Dunbar’s number is a theoretical cognitive limit to the number of people with whom one can maintain stable social relationships. These are relationships in which an individual knows who each person is, and how each person relates to every other person. Source: Wikipedia.
If you do choose to restrict your personal profile for only true friends and family, you’ll want to also adjust your privacy settings significantly to make yourself almost invisible to anyone that doesn’t know you already. Go to Account > Privacy Settings > under Connecting on Facebook at the top, click View Settings then adjust each one to “Friends Only,” or click Customize and you may even want some set to “Only Me:”
You may find that your Facebook experience dramatically improves by choosing to downsize your personal profile and utilize it the way Facebook actually intended for us to use it – to stay connected to the people we know.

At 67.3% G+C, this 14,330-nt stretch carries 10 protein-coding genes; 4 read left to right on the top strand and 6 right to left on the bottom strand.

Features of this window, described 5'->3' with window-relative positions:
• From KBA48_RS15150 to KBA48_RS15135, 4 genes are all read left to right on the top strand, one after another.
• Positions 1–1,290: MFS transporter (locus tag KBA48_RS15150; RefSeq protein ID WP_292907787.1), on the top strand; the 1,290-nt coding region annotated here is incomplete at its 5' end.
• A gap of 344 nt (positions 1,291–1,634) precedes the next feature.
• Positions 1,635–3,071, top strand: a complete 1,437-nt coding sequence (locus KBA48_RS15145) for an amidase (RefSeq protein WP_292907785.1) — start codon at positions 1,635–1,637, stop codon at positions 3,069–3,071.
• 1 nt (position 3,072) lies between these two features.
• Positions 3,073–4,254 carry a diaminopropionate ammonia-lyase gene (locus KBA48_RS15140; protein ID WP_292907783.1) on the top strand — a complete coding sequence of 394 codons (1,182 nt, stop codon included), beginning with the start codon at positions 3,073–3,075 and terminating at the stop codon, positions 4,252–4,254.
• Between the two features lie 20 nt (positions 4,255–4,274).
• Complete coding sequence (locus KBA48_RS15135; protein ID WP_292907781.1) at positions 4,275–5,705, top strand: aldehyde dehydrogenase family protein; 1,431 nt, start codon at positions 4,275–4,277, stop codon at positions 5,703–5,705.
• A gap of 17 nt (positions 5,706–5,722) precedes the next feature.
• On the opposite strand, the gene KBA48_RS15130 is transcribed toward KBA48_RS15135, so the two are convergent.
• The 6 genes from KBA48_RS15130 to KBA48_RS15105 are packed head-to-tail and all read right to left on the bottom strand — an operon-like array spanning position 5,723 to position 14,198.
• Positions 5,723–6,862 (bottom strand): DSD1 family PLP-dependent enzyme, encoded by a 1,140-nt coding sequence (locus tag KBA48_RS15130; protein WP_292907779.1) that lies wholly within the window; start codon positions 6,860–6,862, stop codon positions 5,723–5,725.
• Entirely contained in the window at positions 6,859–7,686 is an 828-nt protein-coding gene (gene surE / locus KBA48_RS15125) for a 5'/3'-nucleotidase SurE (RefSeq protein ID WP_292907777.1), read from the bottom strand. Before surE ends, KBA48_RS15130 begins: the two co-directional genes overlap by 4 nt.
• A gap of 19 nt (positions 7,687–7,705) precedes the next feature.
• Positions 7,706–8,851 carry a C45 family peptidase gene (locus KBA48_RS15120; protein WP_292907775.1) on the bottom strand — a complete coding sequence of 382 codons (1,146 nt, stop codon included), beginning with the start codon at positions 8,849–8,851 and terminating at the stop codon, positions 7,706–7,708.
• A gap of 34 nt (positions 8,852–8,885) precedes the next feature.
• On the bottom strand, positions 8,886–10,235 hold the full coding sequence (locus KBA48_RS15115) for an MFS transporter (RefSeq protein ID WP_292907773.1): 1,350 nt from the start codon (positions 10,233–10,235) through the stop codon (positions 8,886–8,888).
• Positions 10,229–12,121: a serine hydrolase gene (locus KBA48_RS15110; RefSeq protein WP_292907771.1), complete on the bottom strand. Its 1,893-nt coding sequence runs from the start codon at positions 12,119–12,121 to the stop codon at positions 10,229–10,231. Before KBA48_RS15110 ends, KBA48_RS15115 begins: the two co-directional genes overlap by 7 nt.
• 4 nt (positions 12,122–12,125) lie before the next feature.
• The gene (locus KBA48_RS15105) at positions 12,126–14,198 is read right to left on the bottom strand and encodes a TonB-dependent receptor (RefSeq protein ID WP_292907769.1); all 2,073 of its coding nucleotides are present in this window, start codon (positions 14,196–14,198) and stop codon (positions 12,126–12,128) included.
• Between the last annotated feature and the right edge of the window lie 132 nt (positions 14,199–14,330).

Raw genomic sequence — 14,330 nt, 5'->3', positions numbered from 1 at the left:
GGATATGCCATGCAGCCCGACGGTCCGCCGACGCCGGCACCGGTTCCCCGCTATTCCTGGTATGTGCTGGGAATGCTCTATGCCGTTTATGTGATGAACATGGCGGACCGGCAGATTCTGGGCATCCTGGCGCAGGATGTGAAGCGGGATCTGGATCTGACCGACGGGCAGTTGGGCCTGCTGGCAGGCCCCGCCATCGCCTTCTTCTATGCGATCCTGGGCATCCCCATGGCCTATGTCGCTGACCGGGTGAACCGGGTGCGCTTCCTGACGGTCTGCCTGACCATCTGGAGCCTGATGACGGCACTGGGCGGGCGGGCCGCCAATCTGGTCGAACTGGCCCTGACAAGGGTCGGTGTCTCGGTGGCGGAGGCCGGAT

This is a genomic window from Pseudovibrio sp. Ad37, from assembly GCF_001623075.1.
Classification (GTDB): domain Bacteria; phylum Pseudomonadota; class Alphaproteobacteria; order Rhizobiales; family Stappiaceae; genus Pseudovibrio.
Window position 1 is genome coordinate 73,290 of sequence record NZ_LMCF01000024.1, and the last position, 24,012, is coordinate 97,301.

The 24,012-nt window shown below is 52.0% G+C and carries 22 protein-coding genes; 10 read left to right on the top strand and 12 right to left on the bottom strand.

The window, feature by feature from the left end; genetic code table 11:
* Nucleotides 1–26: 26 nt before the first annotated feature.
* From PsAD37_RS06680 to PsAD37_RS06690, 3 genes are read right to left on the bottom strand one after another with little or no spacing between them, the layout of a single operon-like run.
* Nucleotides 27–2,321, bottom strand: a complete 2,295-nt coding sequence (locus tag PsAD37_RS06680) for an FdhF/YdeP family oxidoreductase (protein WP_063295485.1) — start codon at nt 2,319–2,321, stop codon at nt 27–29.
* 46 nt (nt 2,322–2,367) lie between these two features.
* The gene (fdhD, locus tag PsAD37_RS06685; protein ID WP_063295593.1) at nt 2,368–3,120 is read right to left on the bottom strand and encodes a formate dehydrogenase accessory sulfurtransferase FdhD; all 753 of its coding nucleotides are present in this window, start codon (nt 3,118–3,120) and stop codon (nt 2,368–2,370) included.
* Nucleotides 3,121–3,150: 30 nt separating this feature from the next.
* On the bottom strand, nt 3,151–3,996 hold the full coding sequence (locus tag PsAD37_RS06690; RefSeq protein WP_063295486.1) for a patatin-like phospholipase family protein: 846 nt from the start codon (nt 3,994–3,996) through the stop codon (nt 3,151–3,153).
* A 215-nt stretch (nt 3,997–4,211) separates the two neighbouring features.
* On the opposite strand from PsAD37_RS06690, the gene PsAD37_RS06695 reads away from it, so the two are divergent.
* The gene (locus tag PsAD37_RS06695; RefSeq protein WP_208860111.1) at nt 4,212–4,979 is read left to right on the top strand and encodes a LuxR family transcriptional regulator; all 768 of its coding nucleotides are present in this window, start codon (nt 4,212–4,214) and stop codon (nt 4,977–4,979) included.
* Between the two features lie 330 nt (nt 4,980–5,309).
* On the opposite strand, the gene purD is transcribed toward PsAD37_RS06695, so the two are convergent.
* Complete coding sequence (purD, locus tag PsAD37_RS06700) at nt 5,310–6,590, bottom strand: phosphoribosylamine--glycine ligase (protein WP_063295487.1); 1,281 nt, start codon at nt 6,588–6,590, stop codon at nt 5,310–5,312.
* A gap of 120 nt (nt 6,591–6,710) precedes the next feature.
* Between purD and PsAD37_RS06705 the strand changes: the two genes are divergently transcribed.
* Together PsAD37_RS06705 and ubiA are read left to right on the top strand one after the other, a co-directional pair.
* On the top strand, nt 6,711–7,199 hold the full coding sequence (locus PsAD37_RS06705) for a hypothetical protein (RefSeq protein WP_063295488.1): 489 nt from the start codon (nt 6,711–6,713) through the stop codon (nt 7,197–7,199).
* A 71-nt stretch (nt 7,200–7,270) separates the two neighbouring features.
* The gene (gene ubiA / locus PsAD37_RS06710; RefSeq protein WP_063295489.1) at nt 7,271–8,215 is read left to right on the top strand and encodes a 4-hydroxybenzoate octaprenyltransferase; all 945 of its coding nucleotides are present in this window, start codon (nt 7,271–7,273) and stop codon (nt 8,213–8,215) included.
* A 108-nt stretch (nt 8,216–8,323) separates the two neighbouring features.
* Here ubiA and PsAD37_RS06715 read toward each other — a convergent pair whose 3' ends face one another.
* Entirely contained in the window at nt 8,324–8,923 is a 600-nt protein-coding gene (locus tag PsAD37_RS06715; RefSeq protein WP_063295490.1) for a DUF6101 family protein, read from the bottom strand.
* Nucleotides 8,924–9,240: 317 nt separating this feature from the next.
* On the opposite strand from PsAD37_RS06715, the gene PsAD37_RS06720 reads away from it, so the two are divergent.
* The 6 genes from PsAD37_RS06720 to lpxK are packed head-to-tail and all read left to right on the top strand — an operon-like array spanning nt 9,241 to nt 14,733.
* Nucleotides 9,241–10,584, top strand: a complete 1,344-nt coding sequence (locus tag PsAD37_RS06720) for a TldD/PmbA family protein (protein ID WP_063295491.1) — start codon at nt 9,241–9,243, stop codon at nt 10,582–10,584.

5. What works for me – my “Golden Rolodex”
Though I briefly entertain the idea of downsizing my own personal profile from time to time, the approach that’s worked best for me is #1 and #2 above: spacing out duplicate posts and focusing primarily on my fan page for business.
I intentionally grew my network of friends close to the 5,000 limit a couple years ago and continue to monitor and adjust as needed. I like to keep a “buffer” for adding new friends I meet at events and such like. I also watch my News Feed for any content and/or style that simply doesn’t resonate with me, shared by people I don’t really know, and I quietly unfriend them.